The important thing in life is not to triumph but to compete…it’s not victory but combat…not to have vanquished but to have fought well…not winning but taking part.”
― Pierre de Coubertin (French Educator, primarily responsible for the revival of the Olympic Games in 1894. 1863-1937)
PS: To end off, enjoy these thoughts…
“We have it within; but we get it all from without. There is a well-spring of strength,wisdom, courage and great imagination within each one of us; but once we draw on this truth, it gets watered from without, by a Higher Source – the Source of Life and Love, which is God, the very Ground of our Being.”
“When you can see no light at the end of the tunnel, light your own candle and let your light illuminate the world, like the radiance from a window at midnight.”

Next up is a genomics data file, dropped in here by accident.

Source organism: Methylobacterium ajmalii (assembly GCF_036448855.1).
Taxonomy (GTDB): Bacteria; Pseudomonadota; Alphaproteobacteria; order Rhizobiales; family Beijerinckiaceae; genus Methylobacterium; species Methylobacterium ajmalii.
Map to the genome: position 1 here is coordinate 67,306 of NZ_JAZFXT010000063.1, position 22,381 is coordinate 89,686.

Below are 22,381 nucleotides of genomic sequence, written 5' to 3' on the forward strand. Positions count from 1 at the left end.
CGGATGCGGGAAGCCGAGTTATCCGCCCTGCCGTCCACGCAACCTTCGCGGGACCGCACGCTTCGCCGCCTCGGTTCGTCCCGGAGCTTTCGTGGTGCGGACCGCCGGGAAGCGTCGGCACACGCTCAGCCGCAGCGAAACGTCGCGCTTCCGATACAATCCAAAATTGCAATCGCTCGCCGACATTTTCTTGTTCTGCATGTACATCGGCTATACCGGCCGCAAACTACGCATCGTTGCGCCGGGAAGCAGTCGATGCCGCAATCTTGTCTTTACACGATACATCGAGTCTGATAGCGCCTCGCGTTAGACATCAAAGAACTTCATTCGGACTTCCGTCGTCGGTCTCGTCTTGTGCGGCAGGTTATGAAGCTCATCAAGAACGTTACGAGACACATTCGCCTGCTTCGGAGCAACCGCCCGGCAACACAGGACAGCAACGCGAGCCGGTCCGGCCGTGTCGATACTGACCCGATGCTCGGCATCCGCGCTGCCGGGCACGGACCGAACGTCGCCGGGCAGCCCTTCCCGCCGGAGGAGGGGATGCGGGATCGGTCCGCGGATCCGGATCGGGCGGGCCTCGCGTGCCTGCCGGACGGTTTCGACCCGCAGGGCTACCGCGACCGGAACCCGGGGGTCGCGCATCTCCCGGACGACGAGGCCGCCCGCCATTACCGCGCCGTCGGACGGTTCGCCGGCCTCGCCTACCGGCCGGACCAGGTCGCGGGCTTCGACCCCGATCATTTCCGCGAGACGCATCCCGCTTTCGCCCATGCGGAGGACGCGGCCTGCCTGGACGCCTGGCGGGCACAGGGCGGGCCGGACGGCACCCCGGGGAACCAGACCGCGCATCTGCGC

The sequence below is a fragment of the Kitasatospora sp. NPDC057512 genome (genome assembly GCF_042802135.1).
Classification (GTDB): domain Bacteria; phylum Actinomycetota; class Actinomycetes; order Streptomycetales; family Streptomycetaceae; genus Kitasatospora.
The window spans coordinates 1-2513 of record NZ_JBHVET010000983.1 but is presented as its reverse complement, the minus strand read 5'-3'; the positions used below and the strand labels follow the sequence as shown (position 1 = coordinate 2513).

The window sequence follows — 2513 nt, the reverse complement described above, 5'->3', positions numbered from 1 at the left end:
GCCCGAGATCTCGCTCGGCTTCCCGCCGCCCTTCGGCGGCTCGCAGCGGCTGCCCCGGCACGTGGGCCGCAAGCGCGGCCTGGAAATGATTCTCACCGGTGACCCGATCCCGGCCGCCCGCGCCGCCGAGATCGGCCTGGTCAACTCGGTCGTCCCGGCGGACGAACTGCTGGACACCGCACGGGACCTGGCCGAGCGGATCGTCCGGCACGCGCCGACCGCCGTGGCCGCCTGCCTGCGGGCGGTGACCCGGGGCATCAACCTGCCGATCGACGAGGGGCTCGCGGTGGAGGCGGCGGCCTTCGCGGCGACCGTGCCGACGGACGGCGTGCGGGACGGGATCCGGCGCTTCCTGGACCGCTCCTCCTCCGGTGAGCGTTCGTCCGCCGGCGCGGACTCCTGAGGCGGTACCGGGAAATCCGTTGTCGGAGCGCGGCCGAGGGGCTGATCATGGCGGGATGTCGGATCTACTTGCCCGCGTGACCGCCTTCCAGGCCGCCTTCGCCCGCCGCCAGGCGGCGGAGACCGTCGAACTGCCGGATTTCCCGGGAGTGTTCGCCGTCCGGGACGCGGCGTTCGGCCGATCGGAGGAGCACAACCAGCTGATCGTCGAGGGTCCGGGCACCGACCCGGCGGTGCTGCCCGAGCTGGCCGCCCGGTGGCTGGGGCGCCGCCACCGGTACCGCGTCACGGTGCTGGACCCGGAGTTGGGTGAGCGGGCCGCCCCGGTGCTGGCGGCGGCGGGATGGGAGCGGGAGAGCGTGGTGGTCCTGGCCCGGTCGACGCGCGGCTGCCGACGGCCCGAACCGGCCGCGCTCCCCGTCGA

That’s a metaphor, BTW”
“The task ahead of you can always be overcome by the power within you…and the seemingly difficult path ahead of you is never as steep with the great spirit that lies within you.”
“When the world is filled with love, people’s hearts are overflowing with hope.”
About the Submitter:
Craig has a close personal interest in this area and has been researching and studying in this field for nearly twenty years stemming from a long-standing head injury. He hopes that by sharing that it will make some difference in those lives affected by brain injury. Craig likes to share knowledge and insights from his life experiences to try and help others through simple encouragement. He hopes that by sharing this information, it will make some difference in those lives affected by brain injury.